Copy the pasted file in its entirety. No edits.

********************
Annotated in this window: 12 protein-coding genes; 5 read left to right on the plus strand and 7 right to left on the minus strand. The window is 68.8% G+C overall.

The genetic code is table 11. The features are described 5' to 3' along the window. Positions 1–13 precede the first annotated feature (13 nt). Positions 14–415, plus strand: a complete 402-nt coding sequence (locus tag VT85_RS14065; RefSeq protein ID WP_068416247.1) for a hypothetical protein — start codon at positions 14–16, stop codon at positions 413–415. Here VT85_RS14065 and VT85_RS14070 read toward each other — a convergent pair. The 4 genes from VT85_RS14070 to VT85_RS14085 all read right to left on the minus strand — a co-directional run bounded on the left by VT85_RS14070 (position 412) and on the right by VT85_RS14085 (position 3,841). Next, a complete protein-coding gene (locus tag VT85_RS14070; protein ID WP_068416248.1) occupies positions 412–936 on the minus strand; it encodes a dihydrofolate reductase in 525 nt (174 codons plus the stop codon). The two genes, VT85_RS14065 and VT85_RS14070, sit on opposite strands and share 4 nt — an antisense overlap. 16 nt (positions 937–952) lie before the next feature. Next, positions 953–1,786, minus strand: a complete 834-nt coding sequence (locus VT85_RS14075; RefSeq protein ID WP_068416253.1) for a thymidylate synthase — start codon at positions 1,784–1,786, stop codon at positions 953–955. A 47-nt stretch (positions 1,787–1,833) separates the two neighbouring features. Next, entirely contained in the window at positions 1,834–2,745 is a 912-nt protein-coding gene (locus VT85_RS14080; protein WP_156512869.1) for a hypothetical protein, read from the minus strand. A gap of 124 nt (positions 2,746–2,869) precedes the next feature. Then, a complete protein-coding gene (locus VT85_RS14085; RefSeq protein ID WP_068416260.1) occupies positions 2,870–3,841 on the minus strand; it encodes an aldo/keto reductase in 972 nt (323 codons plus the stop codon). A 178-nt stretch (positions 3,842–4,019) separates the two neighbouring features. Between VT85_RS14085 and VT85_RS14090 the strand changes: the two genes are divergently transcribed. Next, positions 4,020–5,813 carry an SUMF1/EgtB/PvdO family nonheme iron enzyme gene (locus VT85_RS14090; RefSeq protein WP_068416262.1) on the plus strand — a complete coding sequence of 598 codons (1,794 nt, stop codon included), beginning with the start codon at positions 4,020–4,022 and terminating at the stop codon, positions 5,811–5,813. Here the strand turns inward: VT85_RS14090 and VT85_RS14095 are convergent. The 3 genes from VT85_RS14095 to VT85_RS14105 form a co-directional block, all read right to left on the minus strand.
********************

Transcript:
Annotated in this window: 12 protein-coding genes; 5 read left to right on the plus strand and 7 right to left on the minus strand. The window is 68.8% G+C overall.

The genetic code is table 11. The features are described 5' to 3' along the window. Positions 1–13 precede the first annotated feature (13 nt). Positions 14–415, plus strand: a complete 402-nt coding sequence (locus tag VT85_RS14065; RefSeq protein ID WP_068416247.1) for a hypothetical protein — start codon at positions 14–16, stop codon at positions 413–415. Here VT85_RS14065 and VT85_RS14070 read toward each other — a convergent pair. The 4 genes from VT85_RS14070 to VT85_RS14085 all read right to left on the minus strand — a co-directional run bounded on the left by VT85_RS14070 (position 412) and on the right by VT85_RS14085 (position 3,841). Next, a complete protein-coding gene (locus tag VT85_RS14070; protein ID WP_068416248.1) occupies positions 412–936 on the minus strand; it encodes a dihydrofolate reductase in 525 nt (174 codons plus the stop codon). The two genes, VT85_RS14065 and VT85_RS14070, sit on opposite strands and share 4 nt — an antisense overlap. 16 nt (positions 937–952) lie before the next feature. Next, positions 953–1,786, minus strand: a complete 834-nt coding sequence (locus VT85_RS14075; RefSeq protein ID WP_068416253.1) for a thymidylate synthase — start codon at positions 1,784–1,786, stop codon at positions 953–955. A 47-nt stretch (positions 1,787–1,833) separates the two neighbouring features. Next, entirely contained in the window at positions 1,834–2,745 is a 912-nt protein-coding gene (locus VT85_RS14080; protein WP_156512869.1) for a hypothetical protein, read from the minus strand. A gap of 124 nt (positions 2,746–2,869) precedes the next feature. Then, a complete protein-coding gene (locus VT85_RS14085; RefSeq protein ID WP_068416260.1) occupies positions 2,870–3,841 on the minus strand; it encodes an aldo/keto reductase in 972 nt (323 codons plus the stop codon). A 178-nt stretch (positions 3,842–4,019) separates the two neighbouring features. Between VT85_RS14085 and VT85_RS14090 the strand changes: the two genes are divergently transcribed. Next, positions 4,020–5,813 carry an SUMF1/EgtB/PvdO family nonheme iron enzyme gene (locus VT85_RS14090; RefSeq protein WP_068416262.1) on the plus strand — a complete coding sequence of 598 codons (1,794 nt, stop codon included), beginning with the start codon at positions 4,020–4,022 and terminating at the stop codon, positions 5,811–5,813. Here the strand turns inward: VT85_RS14090 and VT85_RS14095 are convergent. The 3 genes from VT85_RS14095 to VT85_RS14105 form a co-directional block, all read right to left on the minus strand.